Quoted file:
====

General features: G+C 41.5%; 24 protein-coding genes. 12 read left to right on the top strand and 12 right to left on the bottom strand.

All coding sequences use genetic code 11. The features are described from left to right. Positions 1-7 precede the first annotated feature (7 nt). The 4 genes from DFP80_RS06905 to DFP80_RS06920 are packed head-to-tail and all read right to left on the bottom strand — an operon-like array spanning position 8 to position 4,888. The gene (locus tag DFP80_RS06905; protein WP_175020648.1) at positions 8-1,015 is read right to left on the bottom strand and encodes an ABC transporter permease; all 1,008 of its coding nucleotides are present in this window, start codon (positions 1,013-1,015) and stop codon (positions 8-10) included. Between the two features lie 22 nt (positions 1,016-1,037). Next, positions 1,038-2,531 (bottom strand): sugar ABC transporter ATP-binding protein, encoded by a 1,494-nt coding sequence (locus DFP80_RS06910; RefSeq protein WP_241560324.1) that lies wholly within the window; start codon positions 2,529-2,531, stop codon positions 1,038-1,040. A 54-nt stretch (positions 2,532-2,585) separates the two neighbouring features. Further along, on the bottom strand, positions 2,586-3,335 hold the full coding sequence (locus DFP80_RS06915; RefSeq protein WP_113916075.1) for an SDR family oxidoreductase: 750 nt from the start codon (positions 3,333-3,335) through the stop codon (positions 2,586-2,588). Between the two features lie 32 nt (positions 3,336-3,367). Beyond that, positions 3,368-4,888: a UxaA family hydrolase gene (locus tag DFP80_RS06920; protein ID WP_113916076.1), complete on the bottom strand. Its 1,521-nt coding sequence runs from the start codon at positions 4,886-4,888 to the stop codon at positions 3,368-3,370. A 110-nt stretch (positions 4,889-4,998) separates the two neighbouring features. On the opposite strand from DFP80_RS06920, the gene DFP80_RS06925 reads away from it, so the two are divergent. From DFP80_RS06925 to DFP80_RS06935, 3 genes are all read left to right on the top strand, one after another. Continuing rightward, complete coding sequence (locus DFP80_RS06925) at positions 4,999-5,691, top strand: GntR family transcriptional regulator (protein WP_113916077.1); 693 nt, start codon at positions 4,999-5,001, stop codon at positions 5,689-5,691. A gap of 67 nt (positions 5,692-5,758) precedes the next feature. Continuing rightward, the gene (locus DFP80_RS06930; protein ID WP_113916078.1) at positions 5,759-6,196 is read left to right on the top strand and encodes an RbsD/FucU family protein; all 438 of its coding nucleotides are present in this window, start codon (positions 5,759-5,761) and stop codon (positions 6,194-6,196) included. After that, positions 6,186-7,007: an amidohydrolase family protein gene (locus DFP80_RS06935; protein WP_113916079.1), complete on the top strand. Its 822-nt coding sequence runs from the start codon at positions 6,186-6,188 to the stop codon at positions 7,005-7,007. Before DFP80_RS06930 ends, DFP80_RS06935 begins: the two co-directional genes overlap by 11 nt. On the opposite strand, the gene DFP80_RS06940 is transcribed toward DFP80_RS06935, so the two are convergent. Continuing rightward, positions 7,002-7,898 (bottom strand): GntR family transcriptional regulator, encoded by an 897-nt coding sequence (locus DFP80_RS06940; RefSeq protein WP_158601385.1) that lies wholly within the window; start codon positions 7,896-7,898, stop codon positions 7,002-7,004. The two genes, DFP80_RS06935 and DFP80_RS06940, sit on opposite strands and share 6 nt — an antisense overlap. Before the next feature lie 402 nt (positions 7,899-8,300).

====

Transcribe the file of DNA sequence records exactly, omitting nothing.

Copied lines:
General features: G+C 41.5%; 24 protein-coding genes. 12 read left to right on the top strand and 12 right to left on the bottom strand.

All coding sequences use genetic code 11. The features are described from left to right. Positions 1-7 precede the first annotated feature (7 nt). The 4 genes from DFP80_RS06905 to DFP80_RS06920 are packed head-to-tail and all read right to left on the bottom strand — an operon-like array spanning position 8 to position 4,888. The gene (locus tag DFP80_RS06905; protein WP_175020648.1) at positions 8-1,015 is read right to left on the bottom strand and encodes an ABC transporter permease; all 1,008 of its coding nucleotides are present in this window, start codon (positions 1,013-1,015) and stop codon (positions 8-10) included. Between the two features lie 22 nt (positions 1,016-1,037). Next, positions 1,038-2,531 (bottom strand): sugar ABC transporter ATP-binding protein, encoded by a 1,494-nt coding sequence (locus DFP80_RS06910; RefSeq protein WP_241560324.1) that lies wholly within the window; start codon positions 2,529-2,531, stop codon positions 1,038-1,040. A 54-nt stretch (positions 2,532-2,585) separates the two neighbouring features. Further along, on the bottom strand, positions 2,586-3,335 hold the full coding sequence (locus DFP80_RS06915; RefSeq protein WP_113916075.1) for an SDR family oxidoreductase: 750 nt from the start codon (positions 3,333-3,335) through the stop codon (positions 2,586-2,588). Between the two features lie 32 nt (positions 3,336-3,367). Beyond that, positions 3,368-4,888: a UxaA family hydrolase gene (locus tag DFP80_RS06920; protein ID WP_113916076.1), complete on the bottom strand. Its 1,521-nt coding sequence runs from the start codon at positions 4,886-4,888 to the stop codon at positions 3,368-3,370. A 110-nt stretch (positions 4,889-4,998) separates the two neighbouring features. On the opposite strand from DFP80_RS06920, the gene DFP80_RS06925 reads away from it, so the two are divergent. From DFP80_RS06925 to DFP80_RS06935, 3 genes are all read left to right on the top strand, one after another. Continuing rightward, complete coding sequence (locus DFP80_RS06925) at positions 4,999-5,691, top strand: GntR family transcriptional regulator (protein WP_113916077.1); 693 nt, start codon at positions 4,999-5,001, stop codon at positions 5,689-5,691. A gap of 67 nt (positions 5,692-5,758) precedes the next feature. Continuing rightward, the gene (locus DFP80_RS06930; protein ID WP_113916078.1) at positions 5,759-6,196 is read left to right on the top strand and encodes an RbsD/FucU family protein; all 438 of its coding nucleotides are present in this window, start codon (positions 5,759-5,761) and stop codon (positions 6,194-6,196) included. After that, positions 6,186-7,007: an amidohydrolase family protein gene (locus DFP80_RS06935; protein WP_113916079.1), complete on the top strand. Its 822-nt coding sequence runs from the start codon at positions 6,186-6,188 to the stop codon at positions 7,005-7,007. Before DFP80_RS06930 ends, DFP80_RS06935 begins: the two co-directional genes overlap by 11 nt. On the opposite strand, the gene DFP80_RS06940 is transcribed toward DFP80_RS06935, so the two are convergent. Continuing rightward, positions 7,002-7,898 (bottom strand): GntR family transcriptional regulator, encoded by an 897-nt coding sequence (locus DFP80_RS06940; RefSeq protein WP_158601385.1) that lies wholly within the window; start codon positions 7,896-7,898, stop codon positions 7,002-7,004. The two genes, DFP80_RS06935 and DFP80_RS06940, sit on opposite strands and share 6 nt — an antisense overlap. Before the next feature lie 402 nt (positions 7,899-8,300).